When I decided to go to college and choose a career, I asked myself what it was that I would enjoy doing for the rest of my life. And when I really did think about it, I realized that that thing was theatre. Of course, I did consider briefly more academic, “useful” disciplines like meteorology or business, but the truth of the matter was that with my C in statistics from high school and a complete distaste for anything math related, having to do more number crunching just wouldn’t bode well for me.
This is because the arts are useful in their own way. Before you discredit this article as another “I AM important” rant, please hear me out. Art degrees of any sort teach us so many things. At a young age, when our brains and preferences are beginning to develop, we are exposed to a vast majority of things at once. We’re subjected to so many career tests that attempt to convince us we are meant for something more stable, more secure. But to children like me, the arts were an escape. From the age of two, I was in dance lessons, learning shows, practicing the piano or the violin. I was doing all of these things, and then for a brief moment, I stopped.
For a span of a few months, I didn’t do anything creative. And something was different. I was less focused. I wasn’t in music anymore. I had long since quit dance lessons. I only did theatre for a couple of months in the spring. My evenings spent learning shows were replaced with basketball practice, and my mind was more set on memorizing multiplication tables than lines for a play. This was, by no coincidence, the same point in time that I remember being the most distracted. I wasn’t doing quite as well in school as I had been before, and my concentration was dropping significantly. For the first time in my life, I had to get help outside of school to keep my grades up.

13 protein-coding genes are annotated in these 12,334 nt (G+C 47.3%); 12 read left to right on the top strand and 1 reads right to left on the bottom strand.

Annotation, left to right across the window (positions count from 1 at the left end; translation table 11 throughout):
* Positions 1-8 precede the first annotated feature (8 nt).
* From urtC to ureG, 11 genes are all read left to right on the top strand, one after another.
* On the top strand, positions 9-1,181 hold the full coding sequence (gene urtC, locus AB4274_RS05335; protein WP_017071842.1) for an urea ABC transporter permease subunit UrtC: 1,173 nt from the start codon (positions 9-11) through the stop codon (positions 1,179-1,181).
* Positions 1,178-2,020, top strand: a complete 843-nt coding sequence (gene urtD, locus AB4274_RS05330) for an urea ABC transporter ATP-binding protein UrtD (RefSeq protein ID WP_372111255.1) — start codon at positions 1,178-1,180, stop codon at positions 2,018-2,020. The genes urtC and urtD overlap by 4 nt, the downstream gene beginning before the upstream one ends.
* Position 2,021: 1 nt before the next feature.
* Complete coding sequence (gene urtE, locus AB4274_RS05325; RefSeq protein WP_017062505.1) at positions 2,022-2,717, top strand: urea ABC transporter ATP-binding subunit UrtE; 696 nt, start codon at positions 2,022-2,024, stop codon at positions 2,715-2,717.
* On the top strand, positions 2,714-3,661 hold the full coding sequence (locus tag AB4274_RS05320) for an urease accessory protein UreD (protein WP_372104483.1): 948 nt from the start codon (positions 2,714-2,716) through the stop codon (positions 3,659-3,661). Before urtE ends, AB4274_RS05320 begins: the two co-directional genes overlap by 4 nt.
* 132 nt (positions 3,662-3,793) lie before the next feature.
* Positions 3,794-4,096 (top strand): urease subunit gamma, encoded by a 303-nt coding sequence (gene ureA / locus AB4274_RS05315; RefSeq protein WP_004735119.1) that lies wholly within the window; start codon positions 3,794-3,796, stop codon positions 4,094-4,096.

But then, I auditioned for another play. My work ethic went back up because as I memorized lines, I memorized my vocabulary words as well. Furthermore, through doing theatre, my vocabulary grew. I learned words like “scrupulous,” and I had a jumpstart on history by doing a show set in the backdrop of the American Revolution. My math skills and concentration improved as well through music. I was able to identify rhythms and pitches immediately before thinking through a complicated science project, and this made the problem solving so much easier.
I stayed in music and theatre throughout middle and high school, and I decided to add studio art and creative writing.
I was more relaxed, more focused. I enjoyed being able to have something to fall back on after a long day. It cleared my mind.
So before the arts are written off as frivolous or not useful, please take a moment to think about how they can affect the lives of so many children who are just as lost as I was. They’re indispensable, and therefore, fully veritable as the career choice of one who wishes to help others experience the same feelings they had, if only for a short amount of time. The arts are tenacious. And as long as they can do some good, they’re here stay.